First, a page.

Objective: In France, despite a high intake of dietary cholesterol and saturated fat, the cardiovascular death rate is one of the lowest among developed countries. This "French paradox" has been postulated to be related to the high red wine intake in France. The aim of this study was to determine the effects of resveratrol, a major polyphenol component of red wine, on vascular smooth muscle cell (SMC) proliferation in vitro.
Methods: SMCs were exposed to 10(-6) to 10(-4) M resveratrol and cell proliferation was assessed by cell counting. Cell cycle analysis was done by treating cells with propidium iodide followed by flow-activated cell sorting. Apoptosis was determined by terminal deoxynucleotidyl transferase-mediated dUTP-biotin nick-end labeling staining.
Results: We demonstrate that resveratrol inhibited bovine aortic SMC proliferation in a dose-dependent manner. The lowest concentration of resveratrol resulting in a significant decrease in SMC proliferation compared with control was 10(-5) M. By flow cytometry, we observed a block in the G1-S phase of the SMC cycle. Resveratrol treatment also resulted in a dose-dependent apoptosis of SMCs but had no effects on SMC morphology.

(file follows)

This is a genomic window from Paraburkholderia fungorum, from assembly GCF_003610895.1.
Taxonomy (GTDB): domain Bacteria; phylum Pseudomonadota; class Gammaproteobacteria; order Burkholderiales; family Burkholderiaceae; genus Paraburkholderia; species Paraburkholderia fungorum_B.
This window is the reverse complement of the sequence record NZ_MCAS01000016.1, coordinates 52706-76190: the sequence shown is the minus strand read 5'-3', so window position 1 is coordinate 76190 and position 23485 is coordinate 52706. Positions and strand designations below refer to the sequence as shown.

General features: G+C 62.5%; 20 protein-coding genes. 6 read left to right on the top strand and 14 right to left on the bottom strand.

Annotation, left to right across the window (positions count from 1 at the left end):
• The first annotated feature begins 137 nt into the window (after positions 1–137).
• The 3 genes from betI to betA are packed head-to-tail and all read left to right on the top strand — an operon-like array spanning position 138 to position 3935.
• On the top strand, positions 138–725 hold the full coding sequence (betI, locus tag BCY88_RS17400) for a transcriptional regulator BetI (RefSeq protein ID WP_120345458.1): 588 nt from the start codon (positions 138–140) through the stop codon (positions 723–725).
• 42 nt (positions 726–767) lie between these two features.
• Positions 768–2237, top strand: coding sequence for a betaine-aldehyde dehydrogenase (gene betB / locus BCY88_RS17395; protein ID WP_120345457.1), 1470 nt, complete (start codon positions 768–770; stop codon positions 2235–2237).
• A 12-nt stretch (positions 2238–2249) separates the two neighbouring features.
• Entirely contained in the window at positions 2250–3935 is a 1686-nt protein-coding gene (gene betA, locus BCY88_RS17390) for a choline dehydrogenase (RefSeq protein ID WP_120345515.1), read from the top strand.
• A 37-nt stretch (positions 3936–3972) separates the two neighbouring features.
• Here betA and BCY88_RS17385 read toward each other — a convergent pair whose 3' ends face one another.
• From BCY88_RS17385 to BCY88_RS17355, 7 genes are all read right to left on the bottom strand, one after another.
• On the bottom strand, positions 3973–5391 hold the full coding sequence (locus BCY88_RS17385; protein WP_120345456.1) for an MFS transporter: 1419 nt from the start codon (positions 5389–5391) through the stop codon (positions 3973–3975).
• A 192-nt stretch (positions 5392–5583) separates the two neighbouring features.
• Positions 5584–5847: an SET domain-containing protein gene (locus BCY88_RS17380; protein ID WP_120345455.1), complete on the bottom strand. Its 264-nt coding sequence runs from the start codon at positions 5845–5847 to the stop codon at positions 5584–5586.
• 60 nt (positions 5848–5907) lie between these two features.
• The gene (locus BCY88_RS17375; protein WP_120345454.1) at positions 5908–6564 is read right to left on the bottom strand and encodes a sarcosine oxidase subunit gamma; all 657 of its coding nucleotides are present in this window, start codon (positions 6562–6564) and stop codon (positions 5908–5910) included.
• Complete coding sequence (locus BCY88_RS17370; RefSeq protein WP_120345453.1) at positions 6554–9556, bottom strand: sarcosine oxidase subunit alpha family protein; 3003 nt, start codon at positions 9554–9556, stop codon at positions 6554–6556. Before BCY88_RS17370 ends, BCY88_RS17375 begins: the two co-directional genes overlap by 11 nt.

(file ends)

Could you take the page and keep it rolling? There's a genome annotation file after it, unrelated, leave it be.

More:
Conclusion: The results indicated that vascular SMC proliferation could be inhibited by resveratrol through a block on G1-S phase and by an increase in apoptosis. It supports the conjecture that red wine consumption may have a beneficial effect on cardiovascular mortality.
Clinical relevance: Our results suggest that resveratrol inhibits, in a dose-dependent manner, smooth muscle cell proliferation, which may help to partially explain a beneficial effect of wine drinking. This inhibition is related to an early block in the cell cycle and also to a dose-dependent apoptotic effect. The present study demonstrates that resveratrol not only is an indirect marker of a healthy life style and alimentation but may also be directly responsible for the French paradox.